Today’s Image of the Day from the European Space Agency features Arp 282, an interacting galaxy pair with the Seyfert galaxy NGC 169 on the bottom and the galaxy IC 1559 on the top. In the image, the two galaxies are visibly linked by streams of matter produced by tidal forces.
ESA says that both of the galaxies comprising Arp 282 have monumentally energetic cores, known as active galactic nuclei (AGN), although it is difficult to tell that from this image. The experts report that if the full emission of two AGNs was visible in this image, the detailed tidal interactions occurring between NGC 169 and IC 1559 would likely not be visible in the photograph.
The gravity of a space object can distort or stretch another object, which is known as tidal forces. These forces are directed away from the lower-mass object and toward the higher mass object.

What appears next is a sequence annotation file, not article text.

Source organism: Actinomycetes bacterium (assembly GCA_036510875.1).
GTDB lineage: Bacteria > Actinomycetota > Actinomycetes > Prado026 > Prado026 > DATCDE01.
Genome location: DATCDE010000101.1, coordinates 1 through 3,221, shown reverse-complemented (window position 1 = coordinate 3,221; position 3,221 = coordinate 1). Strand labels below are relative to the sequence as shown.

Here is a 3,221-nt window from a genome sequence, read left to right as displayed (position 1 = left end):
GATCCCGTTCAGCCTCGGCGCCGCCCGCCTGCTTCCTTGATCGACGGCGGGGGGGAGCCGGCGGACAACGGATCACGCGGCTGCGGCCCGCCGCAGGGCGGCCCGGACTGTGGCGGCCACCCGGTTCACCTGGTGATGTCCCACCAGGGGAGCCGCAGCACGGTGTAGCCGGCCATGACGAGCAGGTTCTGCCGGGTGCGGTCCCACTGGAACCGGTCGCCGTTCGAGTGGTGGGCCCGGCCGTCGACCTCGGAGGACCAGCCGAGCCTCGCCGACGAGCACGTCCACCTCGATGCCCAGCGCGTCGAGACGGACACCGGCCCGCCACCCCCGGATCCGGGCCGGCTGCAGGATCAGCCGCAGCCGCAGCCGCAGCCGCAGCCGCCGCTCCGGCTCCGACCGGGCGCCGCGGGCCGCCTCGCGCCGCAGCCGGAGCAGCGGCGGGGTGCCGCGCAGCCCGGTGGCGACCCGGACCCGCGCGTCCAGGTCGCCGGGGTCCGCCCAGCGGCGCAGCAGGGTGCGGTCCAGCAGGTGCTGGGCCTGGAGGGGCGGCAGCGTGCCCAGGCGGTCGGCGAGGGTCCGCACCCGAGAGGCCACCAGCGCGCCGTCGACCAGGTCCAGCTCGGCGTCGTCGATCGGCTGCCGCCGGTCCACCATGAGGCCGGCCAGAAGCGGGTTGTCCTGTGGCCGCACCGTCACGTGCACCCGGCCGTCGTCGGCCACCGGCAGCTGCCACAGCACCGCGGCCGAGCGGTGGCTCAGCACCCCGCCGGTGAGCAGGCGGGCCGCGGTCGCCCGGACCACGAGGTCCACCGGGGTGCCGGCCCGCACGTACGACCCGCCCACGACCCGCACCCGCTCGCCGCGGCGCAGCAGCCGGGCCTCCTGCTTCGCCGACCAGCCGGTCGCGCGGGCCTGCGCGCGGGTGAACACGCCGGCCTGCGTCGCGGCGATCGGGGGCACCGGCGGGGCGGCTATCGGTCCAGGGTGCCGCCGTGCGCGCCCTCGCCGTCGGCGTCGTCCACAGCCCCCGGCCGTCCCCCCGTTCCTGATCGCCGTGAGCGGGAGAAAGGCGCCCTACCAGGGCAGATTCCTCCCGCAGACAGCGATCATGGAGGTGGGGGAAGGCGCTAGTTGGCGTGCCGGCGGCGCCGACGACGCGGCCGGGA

ESA explains that when two galaxies interact, gas, dust and even entire solar systems will be drawn away from one galaxy towards the other by tidal forces.
“It is now widely accepted amongst astronomers that an important aspect of how galaxies evolve is the way they interact with one another,” says ESA.
“Galaxies can merge, collide, or brush past one another – each of which has a significant impact on their shapes and structures. As common as these interactions are thought to be in the Universe, it is rare to capture an image of two galaxies interacting in such a visibly dynamic way.”
The image was captured by the NASA/ESA Hubble Space Telescope.
Image Credit: ESA